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Originally published May 6, 2007 at 12:00 AM | Page modified June 11, 2007 at 2:31 PM

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James Vesely / Times editorial page editor

Round she goes, where it stops, nobody knows

If i were a croupier at one of the local casinos, I would smile and know that the house wins — ventually and always...

If I were a croupier at one of the local casinos, I would smile and know that the house wins — eventually and always — but that sometimes there is a run of bad luck that breaks the house.

Such is the early worrying on the huge, November election asking voter approval for more than $16 billion in local road and transit taxes. Even the $16 billion figure is dissected and debated, with some critics calling the total package well above $30 billion when the full costs are measured. To the average driver, van-pool rider and voter, the figure is comprehensible only as a tag-on to the current tax bills. A $16 billion project list would see about $125 more per family in annual sales taxes for light rail/transit, another $25 a year for roads, and a bump in the yearly car-tab rate to $68 for each $8,500-valued vehicle in the family.

Resistance to the November vote comes in two forms: outright voter weariness toward a tax that is heavy on light rail and still underfunds projects such as the Highway 520 floating bridge; or attempts to divert the funds and change the discussion.

That seems to be the purpose of "Vision 21," the proposal put forward by Eastside Sen. Cheryl Pflug, R-Maple Valley. Her plan would postpone the expansion of light rail to the Eastside via Interstate 90 and divert all that money toward a Seattle viaduct fix, a six-lane 520 floating bridge and other roadways.

Before The Times' editorial board, Pflug said just delaying light rail across Lake Washington would free enough money to push light rail to the Port of Tacoma, to Lynnwood, fund a solution to the Seattle waterfront, and eliminate the need for $7 tolls across the 520 bridge.

"Just by delaying some light rail for further study allows most of every other project to be funded," Pflug said.

Of course, one reason her SB 6169 did not reach law in the recent Legislative session is that it cuts out the plan to bring light rail to Redmond via downtown Bellevue. The croupier at the table understands that each player in the region — Snohomish County, the Eastside, Seattle and Pierce County — must be dealt in or the plan diminishes in returns. The delicate balance between accommodating each sub-region both with roads and transit projects requires some very big numbers, and dealing one area out almost guarantees a rise in "no" votes.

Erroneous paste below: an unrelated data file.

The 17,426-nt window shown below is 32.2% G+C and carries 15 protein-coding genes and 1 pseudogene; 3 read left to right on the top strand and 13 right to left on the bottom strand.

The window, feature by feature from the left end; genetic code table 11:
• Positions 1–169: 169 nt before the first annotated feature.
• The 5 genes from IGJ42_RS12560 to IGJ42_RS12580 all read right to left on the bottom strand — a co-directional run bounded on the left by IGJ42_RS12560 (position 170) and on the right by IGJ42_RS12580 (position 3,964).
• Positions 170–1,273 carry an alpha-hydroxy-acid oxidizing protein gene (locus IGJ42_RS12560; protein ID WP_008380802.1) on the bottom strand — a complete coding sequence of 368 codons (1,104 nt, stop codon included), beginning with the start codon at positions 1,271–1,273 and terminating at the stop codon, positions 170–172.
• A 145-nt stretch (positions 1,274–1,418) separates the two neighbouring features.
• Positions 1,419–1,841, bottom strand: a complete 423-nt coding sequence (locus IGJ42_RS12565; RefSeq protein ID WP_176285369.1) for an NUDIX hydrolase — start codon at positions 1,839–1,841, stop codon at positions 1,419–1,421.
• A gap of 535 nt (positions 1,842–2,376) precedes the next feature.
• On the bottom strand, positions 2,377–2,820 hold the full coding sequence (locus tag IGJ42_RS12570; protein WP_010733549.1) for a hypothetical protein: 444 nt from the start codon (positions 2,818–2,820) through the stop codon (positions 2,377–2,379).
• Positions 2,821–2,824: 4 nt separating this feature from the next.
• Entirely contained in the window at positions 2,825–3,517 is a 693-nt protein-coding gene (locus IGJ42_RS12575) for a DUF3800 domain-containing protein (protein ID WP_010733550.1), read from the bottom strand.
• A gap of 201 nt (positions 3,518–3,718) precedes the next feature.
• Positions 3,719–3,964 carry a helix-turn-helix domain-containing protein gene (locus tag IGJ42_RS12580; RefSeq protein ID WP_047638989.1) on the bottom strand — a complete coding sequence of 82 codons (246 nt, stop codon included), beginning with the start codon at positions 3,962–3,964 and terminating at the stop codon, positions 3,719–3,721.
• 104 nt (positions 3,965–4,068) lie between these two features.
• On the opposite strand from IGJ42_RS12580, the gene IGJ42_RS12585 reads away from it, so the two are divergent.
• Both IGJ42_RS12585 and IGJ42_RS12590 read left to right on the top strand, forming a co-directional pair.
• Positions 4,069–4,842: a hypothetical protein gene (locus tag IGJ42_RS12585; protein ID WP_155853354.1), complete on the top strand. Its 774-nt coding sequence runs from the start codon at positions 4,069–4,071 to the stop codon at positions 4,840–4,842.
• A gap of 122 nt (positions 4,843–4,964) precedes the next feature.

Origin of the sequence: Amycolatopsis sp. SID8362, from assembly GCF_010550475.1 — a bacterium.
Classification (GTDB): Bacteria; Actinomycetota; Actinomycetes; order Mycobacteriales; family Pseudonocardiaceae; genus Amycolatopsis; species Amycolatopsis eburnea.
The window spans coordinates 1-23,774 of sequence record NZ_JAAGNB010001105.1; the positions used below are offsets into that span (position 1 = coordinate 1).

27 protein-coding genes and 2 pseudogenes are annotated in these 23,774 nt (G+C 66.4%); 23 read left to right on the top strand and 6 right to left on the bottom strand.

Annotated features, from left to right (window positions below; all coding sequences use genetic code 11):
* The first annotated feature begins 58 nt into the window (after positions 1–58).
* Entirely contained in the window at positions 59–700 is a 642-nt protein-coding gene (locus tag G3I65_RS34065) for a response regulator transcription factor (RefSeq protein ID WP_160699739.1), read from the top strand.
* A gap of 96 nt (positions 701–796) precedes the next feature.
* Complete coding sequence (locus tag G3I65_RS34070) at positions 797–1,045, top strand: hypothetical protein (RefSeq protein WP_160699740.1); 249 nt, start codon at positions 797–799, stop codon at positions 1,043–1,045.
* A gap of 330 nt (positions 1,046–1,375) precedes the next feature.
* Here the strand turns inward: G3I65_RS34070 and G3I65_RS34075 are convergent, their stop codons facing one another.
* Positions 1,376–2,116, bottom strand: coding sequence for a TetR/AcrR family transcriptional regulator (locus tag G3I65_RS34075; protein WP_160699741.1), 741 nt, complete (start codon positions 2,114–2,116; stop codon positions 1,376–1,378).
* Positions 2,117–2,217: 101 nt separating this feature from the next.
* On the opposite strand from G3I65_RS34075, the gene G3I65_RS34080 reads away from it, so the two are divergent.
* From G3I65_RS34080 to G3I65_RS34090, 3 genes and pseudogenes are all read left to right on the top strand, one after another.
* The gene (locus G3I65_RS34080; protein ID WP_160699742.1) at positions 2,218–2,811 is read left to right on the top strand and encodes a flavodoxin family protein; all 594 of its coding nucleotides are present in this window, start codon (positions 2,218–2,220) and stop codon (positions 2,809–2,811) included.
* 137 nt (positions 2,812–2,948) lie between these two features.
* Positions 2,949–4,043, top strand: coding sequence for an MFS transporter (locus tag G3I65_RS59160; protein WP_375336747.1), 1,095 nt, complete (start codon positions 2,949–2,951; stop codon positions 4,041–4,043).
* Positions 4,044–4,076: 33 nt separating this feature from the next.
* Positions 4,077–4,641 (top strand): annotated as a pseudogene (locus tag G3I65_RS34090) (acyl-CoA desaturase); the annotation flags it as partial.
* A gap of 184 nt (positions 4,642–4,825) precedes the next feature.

The debate, so far, has been healthy and wide-ranging, if sometimes off the point. In correspondence between a member of the Eastside Transportation Association and Sound Transit board chair and Pierce County Executive John Ladenburg, the crux of the regional debate was aired.

Richard Harkness, a Ph.D. in urban transportation planning, makes his points that Sound Transit has not been specific enough in its response to critics, and total costs, such as impact on global warming, are minimized. Ladenburg's reply, which was copied to most of the Free World, insists that some 80 percent of respondents to a poll conducted by Sound Transit on the Eastside favor extension of light rail.

Neither of these arguments is going to get us anywhere. Asking if the break-even point on the energy needed for construction compared to energy saved without construction is 94 years is like asking what the world will be like in the next century. Replying that a poll shows a wide approval rate is also whistling in the dark.

The 11th month approaches and with it an air of disapproval and discontent. I'd say the betting right now is, at best, even.

James F. Vesely's column appears Sunday on editorial pages of The Times. His e-mail address is:

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